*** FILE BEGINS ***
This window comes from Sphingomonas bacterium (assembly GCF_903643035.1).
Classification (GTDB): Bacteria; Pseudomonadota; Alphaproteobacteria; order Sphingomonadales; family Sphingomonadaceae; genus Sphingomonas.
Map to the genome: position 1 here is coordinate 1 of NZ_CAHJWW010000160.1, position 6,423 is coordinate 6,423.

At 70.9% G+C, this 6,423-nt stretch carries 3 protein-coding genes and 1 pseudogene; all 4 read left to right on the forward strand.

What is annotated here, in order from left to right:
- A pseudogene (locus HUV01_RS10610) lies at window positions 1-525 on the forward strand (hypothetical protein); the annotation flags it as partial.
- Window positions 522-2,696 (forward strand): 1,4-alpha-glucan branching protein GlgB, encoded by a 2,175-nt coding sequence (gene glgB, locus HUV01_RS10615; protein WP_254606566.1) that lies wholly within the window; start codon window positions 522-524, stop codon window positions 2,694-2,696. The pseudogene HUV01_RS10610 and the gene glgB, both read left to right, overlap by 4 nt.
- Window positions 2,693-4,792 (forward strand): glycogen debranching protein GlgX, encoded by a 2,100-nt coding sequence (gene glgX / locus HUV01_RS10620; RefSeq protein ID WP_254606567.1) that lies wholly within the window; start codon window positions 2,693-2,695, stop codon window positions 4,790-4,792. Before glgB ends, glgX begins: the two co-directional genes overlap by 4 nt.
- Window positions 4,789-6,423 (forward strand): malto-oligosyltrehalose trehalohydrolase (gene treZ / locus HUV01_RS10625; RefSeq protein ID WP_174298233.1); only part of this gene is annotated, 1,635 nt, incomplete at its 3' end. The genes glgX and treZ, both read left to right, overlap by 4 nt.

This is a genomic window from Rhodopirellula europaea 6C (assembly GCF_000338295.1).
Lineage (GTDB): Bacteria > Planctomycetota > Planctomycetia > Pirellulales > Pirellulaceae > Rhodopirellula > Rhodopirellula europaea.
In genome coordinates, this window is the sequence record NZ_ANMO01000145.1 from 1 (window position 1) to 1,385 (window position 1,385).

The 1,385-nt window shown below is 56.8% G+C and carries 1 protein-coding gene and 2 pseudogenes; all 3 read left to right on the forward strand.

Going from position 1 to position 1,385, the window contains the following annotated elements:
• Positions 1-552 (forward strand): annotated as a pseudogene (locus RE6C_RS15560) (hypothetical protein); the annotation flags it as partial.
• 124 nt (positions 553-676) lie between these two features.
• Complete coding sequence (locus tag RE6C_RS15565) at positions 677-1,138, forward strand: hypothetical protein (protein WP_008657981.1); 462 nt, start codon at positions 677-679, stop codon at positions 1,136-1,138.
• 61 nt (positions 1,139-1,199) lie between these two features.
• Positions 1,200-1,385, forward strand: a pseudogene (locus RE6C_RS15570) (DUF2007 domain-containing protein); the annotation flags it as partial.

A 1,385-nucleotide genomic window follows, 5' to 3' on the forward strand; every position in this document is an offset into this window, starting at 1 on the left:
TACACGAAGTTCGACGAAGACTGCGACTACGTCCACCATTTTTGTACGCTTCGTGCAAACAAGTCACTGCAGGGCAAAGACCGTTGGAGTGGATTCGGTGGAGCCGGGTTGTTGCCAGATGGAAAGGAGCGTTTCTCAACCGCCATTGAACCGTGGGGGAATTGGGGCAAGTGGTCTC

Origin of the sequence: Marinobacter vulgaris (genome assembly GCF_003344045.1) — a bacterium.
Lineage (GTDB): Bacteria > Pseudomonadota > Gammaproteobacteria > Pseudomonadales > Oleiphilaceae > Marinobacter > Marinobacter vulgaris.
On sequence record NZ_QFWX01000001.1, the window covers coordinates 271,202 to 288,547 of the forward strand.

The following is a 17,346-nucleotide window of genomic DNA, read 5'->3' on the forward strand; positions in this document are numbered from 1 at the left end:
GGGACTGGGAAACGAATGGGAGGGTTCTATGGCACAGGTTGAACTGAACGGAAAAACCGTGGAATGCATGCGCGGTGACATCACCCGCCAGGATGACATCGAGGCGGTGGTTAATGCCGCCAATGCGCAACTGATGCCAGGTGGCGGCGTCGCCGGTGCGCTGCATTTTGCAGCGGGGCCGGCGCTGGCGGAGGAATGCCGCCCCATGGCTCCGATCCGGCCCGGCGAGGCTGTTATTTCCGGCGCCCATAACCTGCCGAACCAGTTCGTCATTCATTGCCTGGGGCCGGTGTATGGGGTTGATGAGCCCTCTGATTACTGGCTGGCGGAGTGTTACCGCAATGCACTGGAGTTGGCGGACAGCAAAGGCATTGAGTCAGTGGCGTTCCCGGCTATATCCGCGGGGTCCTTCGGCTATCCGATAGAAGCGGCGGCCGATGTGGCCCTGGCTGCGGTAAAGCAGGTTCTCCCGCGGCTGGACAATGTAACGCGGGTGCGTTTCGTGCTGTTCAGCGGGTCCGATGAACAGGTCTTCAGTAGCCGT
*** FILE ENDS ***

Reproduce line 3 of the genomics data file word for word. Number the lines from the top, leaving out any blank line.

Map to the genome: position 1 here is coordinate 1 of NZ_CAHJWW010000160.1, position 6,423 is coordinate 6,423.